“15 July 1842 • Friday
Friday 15th. This A.M. early a report was in circulation that O. P. [Orson Pratt] was missing. A. letter of his writing was found directed to his wife stating to the effect that he was going away;282 Soon as this was known Joseph summoned the principal men of the city and workmen on the Temple to meet at the Temple Grove where he ordered them to proceed immediately throughout the city in search of him lest he should have laid voilent [violent] hands on himself.”
The next day’s issue off the Warsaw signal revealed that it was generally understood in Nauvoo that Orson Pratt was in a mental state that he was a danger to himself.
“We understand by the Stage Driver from Nauvoo last evening, that O. Pratt had suddenly disappeared from the city. He left a paper containing his reasons for leaving -- which were, the treatment his wife had received from Jo. Smith, and some other matter concerning the policy of the Church. It was supposed in Nauvoo, that he had committed suicide, and about 500 persons were out on the search for him.”
The initial search didn’t turn him up. He eventually wandered back into town the next day, he just needed a small respite to let things blow over. However, Orson Brain-power Pratt’s unknown whereabouts didn’t stop Jo from using the opportunity to further vilify Bennett, obviously never acknowledging his own role in causing this meltdown. After the day of searching, the brethren gathered in the grove near the Temple that was nearing a full floor in its construction process. This is the substance of the sermon Jo gave, literally while Orson Pratt was assumed dead by his own hand because the splash damage caused by clandestine spiritual wifery.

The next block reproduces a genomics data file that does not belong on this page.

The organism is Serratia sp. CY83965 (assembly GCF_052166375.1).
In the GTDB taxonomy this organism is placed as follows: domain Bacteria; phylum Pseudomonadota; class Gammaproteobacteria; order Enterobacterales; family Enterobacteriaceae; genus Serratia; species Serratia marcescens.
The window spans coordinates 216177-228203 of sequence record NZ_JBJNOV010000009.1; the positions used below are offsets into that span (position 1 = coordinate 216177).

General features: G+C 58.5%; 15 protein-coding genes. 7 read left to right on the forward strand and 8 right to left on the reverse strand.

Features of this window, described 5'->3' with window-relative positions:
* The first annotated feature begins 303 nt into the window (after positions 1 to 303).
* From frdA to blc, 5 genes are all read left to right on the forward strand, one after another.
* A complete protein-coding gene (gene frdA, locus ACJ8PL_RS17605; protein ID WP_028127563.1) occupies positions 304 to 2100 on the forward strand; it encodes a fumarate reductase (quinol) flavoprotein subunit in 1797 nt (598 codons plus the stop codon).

“After considerable search had been made but to no effect a meeting was called at the Grove where Joseph stated before the public a general outline of J[ohn] C. Bennetts conduct and especially with regard to Sis P [Sarah Bates Pratt] Met again in the P.M. when Hyrum [Smith] & H[eber] C. Kimball spake on the same subject after which Joseph arose and said that he would state to those present some things which he had heard respecting Edward & D[avid] Kilbourn being conspiring with J. C. Bennett in endeavoring to bring [p. 127] a Mob upon us, and as Mr E. Kilbourn was then present he would have the privilege of either admitting or denying it. Question by E. Kilbourn “Who did Bennett tell that I and my brother were conspiring to bring a mob upon you” Answer by Joseph “He told me and he told [blank] Allred and Orson Pratts wife & others”. Q by E Kilboun “Where did he say we were going to bring a mob from”. Ans. by Joseph. “From Galena”. Mr. Kilbourn then arose and said, “I was conversing with my brother this morning and he said he had never seen Bennett since he had us before him last year for conspiracy. I have only seen him twice since last fall, I saw <him> once then. I was going to Galena about 2 weeks ago. The Boat I was on stopped at the upper Landing place and I came ashore a little while. The first person I saw was Bennett; we entered into conversation, but there was no mention made of mobs. I have not seen him since. I always regarded Bennett the same as I regard you (Joseph) and thought you were pretty well matched. If any one says that I have conspired to bring a Mob upon you it is false”. The meeting was then peaceably dismissed. O. P. returned at night. He was seen about 2 miles this side Warsaw; set on a log. He says he has concluded to do right.”
The rumors of conspiracy at the hand of Bennett in league with a number of other Nauvoo elites infected the minds of the initiated elite. Was Bennett working with others to bring a mob into town and put down the Mormon problem? Who was working with Bennett? Would Bennett align with Missouri officials and affect an arrest of Jo and other elites, extradite them to Missouri, and force them to answer on the old Missouri charges resulting in all of their deaths? A lot of unknowns floated about Nauvoo.
Jo continued to conduct business as business necessitated. He went about the next few days dealing with buying and selling property, looking at land to hew timber for more construction projects being added to the waiting list.